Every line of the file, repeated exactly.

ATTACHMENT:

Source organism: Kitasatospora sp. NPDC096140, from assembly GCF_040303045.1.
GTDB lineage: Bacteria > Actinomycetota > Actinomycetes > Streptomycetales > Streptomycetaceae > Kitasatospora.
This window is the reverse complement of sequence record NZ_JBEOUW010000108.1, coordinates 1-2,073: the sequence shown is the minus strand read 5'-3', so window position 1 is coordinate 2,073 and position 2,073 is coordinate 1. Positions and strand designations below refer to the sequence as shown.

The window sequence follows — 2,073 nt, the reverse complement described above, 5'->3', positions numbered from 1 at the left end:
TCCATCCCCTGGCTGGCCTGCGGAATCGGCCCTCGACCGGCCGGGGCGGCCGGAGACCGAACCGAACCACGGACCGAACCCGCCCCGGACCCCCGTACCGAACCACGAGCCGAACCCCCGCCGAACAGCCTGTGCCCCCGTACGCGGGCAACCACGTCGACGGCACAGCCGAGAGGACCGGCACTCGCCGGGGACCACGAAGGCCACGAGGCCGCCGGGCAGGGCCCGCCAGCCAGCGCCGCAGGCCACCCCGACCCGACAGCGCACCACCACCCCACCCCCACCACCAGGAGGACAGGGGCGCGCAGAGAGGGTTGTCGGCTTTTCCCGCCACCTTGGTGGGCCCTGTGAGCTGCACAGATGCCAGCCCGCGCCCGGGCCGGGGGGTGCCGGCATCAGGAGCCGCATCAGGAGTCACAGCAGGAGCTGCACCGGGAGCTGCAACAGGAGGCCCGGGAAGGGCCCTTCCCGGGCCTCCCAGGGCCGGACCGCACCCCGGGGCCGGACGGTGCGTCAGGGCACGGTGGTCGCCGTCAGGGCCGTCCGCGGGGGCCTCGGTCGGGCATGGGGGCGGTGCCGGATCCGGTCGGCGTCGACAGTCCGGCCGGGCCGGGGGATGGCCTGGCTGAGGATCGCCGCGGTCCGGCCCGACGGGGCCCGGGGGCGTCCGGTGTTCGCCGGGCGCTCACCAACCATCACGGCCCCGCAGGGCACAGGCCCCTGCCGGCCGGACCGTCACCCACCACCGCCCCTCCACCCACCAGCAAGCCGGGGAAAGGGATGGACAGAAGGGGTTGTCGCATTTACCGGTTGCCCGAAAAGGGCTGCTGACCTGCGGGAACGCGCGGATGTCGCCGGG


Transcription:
Source organism: Kitasatospora sp. NPDC096140, from assembly GCF_040303045.1.
GTDB lineage: Bacteria > Actinomycetota > Actinomycetes > Streptomycetales > Streptomycetaceae > Kitasatospora.
This window is the reverse complement of sequence record NZ_JBEOUW010000108.1, coordinates 1-2,073: the sequence shown is the minus strand read 5'-3', so window position 1 is coordinate 2,073 and position 2,073 is coordinate 1. Positions and strand designations below refer to the sequence as shown.

The window sequence follows — 2,073 nt, the reverse complement described above, 5'->3', positions numbered from 1 at the left end:
TCCATCCCCTGGCTGGCCTGCGGAATCGGCCCTCGACCGGCCGGGGCGGCCGGAGACCGAACCGAACCACGGACCGAACCCGCCCCGGACCCCCGTACCGAACCACGAGCCGAACCCCCGCCGAACAGCCTGTGCCCCCGTACGCGGGCAACCACGTCGACGGCACAGCCGAGAGGACCGGCACTCGCCGGGGACCACGAAGGCCACGAGGCCGCCGGGCAGGGCCCGCCAGCCAGCGCCGCAGGCCACCCCGACCCGACAGCGCACCACCACCCCACCCCCACCACCAGGAGGACAGGGGCGCGCAGAGAGGGTTGTCGGCTTTTCCCGCCACCTTGGTGGGCCCTGTGAGCTGCACAGATGCCAGCCCGCGCCCGGGCCGGGGGGTGCCGGCATCAGGAGCCGCATCAGGAGTCACAGCAGGAGCTGCACCGGGAGCTGCAACAGGAGGCCCGGGAAGGGCCCTTCCCGGGCCTCCCAGGGCCGGACCGCACCCCGGGGCCGGACGGTGCGTCAGGGCACGGTGGTCGCCGTCAGGGCCGTCCGCGGGGGCCTCGGTCGGGCATGGGGGCGGTGCCGGATCCGGTCGGCGTCGACAGTCCGGCCGGGCCGGGGGATGGCCTGGCTGAGGATCGCCGCGGTCCGGCCCGACGGGGCCCGGGGGCGTCCGGTGTTCGCCGGGCGCTCACCAACCATCACGGCCCCGCAGGGCACAGGCCCCTGCCGGCCGGACCGTCACCCACCACCGCCCCTCCACCCACCAGCAAGCCGGGGAAAGGGATGGACAGAAGGGGTTGTCGCATTTACCGGTTGCCCGAAAAGGGCTGCTGACCTGCGGGAACGCGCGGATGTCGCCGGG